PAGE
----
"There was a recent incident where a nine -year -old boy jumped off a roof, how do you feel about that?" Another asked.
I knew what he was referring to, some kid had jumped off the roof of a garage and promptly broke his leg. Now was the time for a disclaimer before the next parents came after me with dollar signs in their eyes.
"Seriously. The only way to truly fly is from the ground. If you can stand on the ground and jump up--you're flying. Any other way is falling, and falling will get you hurt or killed. If you get hurt it's your fault because that is the wrong way. So don't try it." I playfully scolded the reporter and he ducked his head.
"But you did jump off the roof of the DuPont apartments," someone else pointed out.
" No, I jumped up into the air not over the side of the building," I said, raising a finger to note the distinction. They followed with more questions about flying and I pulled out my fact sheet. If they weren't going to use it, I was.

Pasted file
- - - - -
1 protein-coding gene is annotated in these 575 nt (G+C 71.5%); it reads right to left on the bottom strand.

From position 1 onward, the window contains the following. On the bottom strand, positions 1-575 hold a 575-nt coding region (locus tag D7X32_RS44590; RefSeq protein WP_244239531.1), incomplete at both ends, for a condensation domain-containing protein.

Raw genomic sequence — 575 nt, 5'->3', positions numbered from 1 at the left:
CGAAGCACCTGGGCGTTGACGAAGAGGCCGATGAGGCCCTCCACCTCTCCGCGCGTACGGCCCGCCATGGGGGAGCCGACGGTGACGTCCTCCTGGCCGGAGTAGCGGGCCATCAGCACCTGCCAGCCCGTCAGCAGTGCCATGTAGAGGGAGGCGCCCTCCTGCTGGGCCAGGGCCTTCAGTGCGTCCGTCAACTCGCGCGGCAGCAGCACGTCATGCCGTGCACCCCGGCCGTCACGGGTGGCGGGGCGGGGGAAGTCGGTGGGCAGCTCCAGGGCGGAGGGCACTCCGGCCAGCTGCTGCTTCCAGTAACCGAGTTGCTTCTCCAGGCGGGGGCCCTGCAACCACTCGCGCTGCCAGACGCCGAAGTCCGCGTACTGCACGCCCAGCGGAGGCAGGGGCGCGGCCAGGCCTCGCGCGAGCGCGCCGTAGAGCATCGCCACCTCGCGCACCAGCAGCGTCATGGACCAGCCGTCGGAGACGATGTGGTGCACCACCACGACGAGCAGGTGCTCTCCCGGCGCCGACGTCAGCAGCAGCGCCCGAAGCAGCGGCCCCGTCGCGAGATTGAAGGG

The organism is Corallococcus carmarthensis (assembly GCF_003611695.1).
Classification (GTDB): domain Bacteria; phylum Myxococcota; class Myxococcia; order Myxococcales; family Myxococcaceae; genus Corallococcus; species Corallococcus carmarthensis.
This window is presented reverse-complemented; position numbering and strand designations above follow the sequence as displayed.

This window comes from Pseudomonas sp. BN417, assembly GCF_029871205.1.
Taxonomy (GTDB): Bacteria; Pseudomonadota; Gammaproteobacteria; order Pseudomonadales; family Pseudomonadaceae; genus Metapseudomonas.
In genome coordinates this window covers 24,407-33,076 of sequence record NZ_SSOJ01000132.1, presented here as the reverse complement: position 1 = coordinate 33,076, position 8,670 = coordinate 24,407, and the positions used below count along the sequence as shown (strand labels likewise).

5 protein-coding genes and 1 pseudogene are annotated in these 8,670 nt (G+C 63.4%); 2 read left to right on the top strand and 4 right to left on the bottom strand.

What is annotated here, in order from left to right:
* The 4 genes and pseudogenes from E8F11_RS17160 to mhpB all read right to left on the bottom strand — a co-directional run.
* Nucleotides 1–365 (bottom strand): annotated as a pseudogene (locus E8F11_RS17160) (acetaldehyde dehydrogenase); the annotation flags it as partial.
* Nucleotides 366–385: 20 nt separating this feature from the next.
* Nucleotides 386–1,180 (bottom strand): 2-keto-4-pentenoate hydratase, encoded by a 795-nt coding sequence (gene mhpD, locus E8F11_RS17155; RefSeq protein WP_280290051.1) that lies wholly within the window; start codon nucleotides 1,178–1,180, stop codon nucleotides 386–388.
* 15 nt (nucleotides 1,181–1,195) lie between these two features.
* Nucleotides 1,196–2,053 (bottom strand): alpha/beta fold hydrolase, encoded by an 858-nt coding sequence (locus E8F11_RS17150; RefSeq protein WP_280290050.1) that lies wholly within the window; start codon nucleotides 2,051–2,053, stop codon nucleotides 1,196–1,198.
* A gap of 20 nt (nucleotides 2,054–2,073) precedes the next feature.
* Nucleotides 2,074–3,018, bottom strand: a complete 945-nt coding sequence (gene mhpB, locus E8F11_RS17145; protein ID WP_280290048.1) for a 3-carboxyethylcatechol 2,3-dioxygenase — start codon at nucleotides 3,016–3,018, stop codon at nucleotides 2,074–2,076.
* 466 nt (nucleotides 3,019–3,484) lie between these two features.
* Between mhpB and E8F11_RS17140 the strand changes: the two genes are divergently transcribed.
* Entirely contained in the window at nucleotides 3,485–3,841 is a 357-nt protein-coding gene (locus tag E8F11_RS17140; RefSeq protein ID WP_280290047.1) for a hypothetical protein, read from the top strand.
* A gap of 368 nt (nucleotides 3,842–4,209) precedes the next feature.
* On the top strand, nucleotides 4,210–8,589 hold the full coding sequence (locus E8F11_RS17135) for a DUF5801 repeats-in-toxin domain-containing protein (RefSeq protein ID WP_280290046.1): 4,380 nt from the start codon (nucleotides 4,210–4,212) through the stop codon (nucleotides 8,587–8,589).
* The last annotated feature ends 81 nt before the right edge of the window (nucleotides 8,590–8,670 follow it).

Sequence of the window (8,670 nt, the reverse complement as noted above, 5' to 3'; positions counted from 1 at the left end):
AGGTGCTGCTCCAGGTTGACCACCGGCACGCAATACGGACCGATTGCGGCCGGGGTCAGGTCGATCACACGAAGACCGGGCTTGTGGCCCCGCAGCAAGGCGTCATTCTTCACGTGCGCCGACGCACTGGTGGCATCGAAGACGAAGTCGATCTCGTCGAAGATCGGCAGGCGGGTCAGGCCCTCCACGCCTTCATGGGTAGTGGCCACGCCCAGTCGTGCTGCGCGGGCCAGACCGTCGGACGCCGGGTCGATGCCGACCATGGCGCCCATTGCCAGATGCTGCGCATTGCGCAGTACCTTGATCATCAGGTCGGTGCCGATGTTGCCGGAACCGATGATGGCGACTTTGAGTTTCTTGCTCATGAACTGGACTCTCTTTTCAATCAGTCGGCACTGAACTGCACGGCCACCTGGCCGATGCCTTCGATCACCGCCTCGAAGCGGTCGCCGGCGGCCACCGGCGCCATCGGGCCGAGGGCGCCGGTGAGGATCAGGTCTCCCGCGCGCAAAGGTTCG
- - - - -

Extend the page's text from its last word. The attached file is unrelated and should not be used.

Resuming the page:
"I cruise at about 25 and can go about 65 miles per hour in a sprint." I figured this out by marking off a mile on a country road and timed myself.
" I get closer to the speed of a skydiver, about 120 miles an hour in a dive but I prefer to go slower to avoid the high g's when braking out of them. Going above ten thousand, like pilots, requires the use of oxygen," I said, explaining how I used an altimeter to gauge the altitude.
“The view from that height is awesome, by the way,” I offered.
"Where did you get the cut on your eye?"
"I fought a medicine cabinet door and it won," I said with a straight face. Everyone laughed and I relaxed.
"Did you receive any special training from the Bureau of Fire Academy to develop your powers?"